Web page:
OAK HARBOR, Ohio - Three hours of briefings and questioning yesterday between federal regulators and officials from the company that operates the closed Davis-Besse nuclear plant failed to answer the question at the top of everyone's list.
When, exactly, is the plant going to reopen?
“Sometime this fall, I would guess,” said Lew Myers, chief operating officer of FirstEnergy Nuclear Operating Co., which manages Davis-Besse. “Unless something breaks we don't understand.”
Mr. Myers made his comments while on a break during the monthly public meeting between officials with FirstEnergy Nuclear Operating Co. and members of the U.S. Nuclear Regulatory Commission oversight panel in the auditorium of Oak Harbor High School.
The panel is charged with overseeing repairs at the plant, where it was discovered that the reactor head was nearly breached in February, 2002, closing Davis-Besse for the last 19 months.
Pasted on the auditorium wall was a chart listing 31 actions the panel has instructed FirstEnergy to complete before the agency will consider approving Davis-Besse's reopening. Sixteen are completed, panel members said yesterday.
Pointing to the chart, Mr. Myers said many of the remaining 15 actions are nearly completed, helping fuel the optimism that was prevalent among FirstEnergy officials as they explained their progress to the six panel members.
“We're about 80 percent there,” he said.
By the end of the month, Mr. Myers said, FirstEnergy will be ready to implement a seven-day test of the reactor's cooling system. During the test, the reactor will not be started, but normal operating pressures and temperatures will be reached to affect adequate simulation of normal reactor operating conditions, panel members said.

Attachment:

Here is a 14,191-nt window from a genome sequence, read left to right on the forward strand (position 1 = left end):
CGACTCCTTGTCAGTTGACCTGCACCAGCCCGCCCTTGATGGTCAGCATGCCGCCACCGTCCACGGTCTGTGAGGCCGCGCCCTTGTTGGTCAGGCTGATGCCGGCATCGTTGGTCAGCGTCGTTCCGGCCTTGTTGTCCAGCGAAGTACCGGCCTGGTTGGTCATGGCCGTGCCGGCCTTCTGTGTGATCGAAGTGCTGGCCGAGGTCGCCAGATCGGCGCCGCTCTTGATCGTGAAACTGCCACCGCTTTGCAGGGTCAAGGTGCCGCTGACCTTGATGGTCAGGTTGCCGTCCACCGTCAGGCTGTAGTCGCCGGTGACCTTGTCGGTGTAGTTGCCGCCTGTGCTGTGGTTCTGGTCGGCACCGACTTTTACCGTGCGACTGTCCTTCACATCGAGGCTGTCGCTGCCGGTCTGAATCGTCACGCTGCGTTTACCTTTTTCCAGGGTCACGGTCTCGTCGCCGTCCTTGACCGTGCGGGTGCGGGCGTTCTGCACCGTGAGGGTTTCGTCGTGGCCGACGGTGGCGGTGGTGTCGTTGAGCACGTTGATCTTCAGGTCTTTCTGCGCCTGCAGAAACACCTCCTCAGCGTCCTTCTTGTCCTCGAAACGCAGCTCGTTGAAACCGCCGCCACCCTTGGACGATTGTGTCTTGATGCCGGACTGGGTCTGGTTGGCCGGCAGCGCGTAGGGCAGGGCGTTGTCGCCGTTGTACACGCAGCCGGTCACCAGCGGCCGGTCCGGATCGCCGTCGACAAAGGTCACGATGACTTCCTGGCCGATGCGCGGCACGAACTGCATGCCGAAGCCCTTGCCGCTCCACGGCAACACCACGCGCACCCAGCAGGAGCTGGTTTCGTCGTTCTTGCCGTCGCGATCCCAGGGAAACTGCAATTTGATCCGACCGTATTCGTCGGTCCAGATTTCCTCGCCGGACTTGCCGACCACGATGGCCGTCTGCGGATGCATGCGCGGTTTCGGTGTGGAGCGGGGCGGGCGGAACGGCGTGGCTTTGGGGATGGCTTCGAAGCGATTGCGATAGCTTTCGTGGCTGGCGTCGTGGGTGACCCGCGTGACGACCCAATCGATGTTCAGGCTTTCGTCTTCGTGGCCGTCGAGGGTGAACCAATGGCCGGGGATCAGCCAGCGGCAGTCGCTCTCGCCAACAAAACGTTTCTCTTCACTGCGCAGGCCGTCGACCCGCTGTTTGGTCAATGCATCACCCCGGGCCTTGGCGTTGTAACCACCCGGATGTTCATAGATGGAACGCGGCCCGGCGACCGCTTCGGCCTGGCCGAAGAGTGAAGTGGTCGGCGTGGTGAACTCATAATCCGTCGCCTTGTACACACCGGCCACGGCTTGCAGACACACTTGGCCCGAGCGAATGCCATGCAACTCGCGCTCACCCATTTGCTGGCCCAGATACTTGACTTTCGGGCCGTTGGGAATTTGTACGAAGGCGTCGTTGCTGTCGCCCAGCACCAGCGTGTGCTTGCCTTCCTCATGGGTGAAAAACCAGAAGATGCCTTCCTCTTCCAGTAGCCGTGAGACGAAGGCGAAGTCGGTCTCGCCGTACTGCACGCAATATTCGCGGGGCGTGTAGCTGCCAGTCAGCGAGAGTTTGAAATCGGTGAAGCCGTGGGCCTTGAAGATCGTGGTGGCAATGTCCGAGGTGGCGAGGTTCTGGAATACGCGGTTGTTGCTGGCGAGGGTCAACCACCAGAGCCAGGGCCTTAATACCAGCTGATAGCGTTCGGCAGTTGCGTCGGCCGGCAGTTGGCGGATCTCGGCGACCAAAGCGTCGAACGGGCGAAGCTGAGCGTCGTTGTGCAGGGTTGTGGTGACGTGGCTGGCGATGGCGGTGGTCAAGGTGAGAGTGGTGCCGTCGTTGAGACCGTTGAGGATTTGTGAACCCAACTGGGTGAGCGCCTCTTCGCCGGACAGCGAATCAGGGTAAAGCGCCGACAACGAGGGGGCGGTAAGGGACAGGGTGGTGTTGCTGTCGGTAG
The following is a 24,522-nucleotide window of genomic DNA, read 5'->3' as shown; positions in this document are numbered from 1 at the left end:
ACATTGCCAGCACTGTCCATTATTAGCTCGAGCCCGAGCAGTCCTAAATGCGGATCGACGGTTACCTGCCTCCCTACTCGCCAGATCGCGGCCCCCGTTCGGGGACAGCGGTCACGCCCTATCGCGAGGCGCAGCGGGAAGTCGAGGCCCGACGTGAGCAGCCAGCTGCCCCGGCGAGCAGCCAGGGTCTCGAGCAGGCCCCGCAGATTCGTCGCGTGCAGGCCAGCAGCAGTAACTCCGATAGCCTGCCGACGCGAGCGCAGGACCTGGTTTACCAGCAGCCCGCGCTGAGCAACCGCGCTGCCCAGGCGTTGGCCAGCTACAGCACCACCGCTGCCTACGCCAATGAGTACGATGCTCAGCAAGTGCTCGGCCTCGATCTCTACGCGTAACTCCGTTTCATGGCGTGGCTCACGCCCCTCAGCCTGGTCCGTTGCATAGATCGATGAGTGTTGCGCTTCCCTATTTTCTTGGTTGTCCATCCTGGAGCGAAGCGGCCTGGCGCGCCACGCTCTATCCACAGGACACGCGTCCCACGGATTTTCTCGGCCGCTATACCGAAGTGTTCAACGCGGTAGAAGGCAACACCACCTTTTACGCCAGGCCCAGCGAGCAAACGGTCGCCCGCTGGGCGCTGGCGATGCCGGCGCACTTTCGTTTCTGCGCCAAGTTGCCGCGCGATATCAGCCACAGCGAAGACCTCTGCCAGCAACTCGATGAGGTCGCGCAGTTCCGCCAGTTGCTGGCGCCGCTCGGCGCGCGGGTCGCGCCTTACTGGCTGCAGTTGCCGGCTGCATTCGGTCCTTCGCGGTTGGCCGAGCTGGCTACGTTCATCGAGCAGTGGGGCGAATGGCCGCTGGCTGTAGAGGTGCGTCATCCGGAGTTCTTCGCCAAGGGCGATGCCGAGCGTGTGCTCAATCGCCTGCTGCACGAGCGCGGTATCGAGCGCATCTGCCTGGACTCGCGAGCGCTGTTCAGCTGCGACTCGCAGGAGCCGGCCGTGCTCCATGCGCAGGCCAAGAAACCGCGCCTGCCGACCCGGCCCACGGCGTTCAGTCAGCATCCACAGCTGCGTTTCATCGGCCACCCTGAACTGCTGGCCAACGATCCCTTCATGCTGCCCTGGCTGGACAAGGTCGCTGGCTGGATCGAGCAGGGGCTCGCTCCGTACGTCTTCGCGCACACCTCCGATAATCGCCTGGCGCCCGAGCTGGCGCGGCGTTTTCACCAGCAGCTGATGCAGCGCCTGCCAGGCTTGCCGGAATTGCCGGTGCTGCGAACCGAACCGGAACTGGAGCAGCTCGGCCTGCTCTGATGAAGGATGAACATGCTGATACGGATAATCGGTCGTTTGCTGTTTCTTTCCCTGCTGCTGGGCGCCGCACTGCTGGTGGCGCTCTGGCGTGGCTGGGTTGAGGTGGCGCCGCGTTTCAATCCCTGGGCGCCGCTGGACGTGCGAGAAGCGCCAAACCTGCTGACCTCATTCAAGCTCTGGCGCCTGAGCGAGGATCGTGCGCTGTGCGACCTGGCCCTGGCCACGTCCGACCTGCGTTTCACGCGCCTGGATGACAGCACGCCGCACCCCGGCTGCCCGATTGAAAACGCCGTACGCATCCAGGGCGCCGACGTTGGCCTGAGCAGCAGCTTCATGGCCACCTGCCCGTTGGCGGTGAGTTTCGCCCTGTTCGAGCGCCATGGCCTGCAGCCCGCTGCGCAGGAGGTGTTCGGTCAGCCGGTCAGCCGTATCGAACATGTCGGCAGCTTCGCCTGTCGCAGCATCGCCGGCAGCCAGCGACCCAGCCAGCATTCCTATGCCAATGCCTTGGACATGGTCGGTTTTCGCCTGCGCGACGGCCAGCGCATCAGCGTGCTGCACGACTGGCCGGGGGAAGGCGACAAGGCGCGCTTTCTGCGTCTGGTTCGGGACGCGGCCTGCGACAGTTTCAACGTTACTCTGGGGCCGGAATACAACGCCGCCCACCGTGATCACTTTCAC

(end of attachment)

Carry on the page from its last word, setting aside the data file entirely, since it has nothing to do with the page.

Despite the apparent progress by FirstEnergy, Jack Grobe, the panel's chairman, told company officials he was being cautious in his evaluation of the company's accomplishments.
Mr. Grobe said FirstEnergy is taking steps to correct equipment, electrical, staffing, safety, and other concerns appear to be on target, but the crucial question is whether the measures will last.
“Do we have confidence that [Davis-Besse] will continue to be safe in the future,” Mr. Grobe asked. “I want them to explain to us why they have confidence [it will].”
Yesterday's meeting demonstrated why Davis-Besse has been shut down so long. Every action is scrutinized, and every new part or piece of equipment, no matter how small, is tested and retested.
Bob Schrauder of FirstEnergy spent more than 30 minutes detailing the purchase and application of a bearing design from a French company.
The new bearing is significant because it will do a better job of protecting the reactor's high-pressure injection pumps from being damaged by debris that strainers fail to catch, as happened in the past, Mr. Schrauder said.
“It's near the top of the technical item list. It's something that has to be fixed before the plant can start up,” said regulatory commission spokesman Jan Strasma.
Mr. Strasma said when Mr. Grobe's panel signs off on FirstEnergy's checklist, the director of the regulatory commission's Region III office in Lisle, Ill., will decide when Davis-Besse can reopen, after getting the OK from officials at commission headquarters in Rockville, Md.
“This is a big deal so, obviously, there is a lot of coordinating to do,” he said.
But don't ask the panel members when the plant will be up and running. “They don't know when it will open. That's up to the Davis-Besse group,” Mr. Strasma said.41.50821 -83.14501 OAK HARBOR, Ohio - Three hours of briefings and questioning yesterday between federal regulators and officials from the company that operates the closed Davis-Besse nuclear plant failed to answer the question at the top of everyone's list.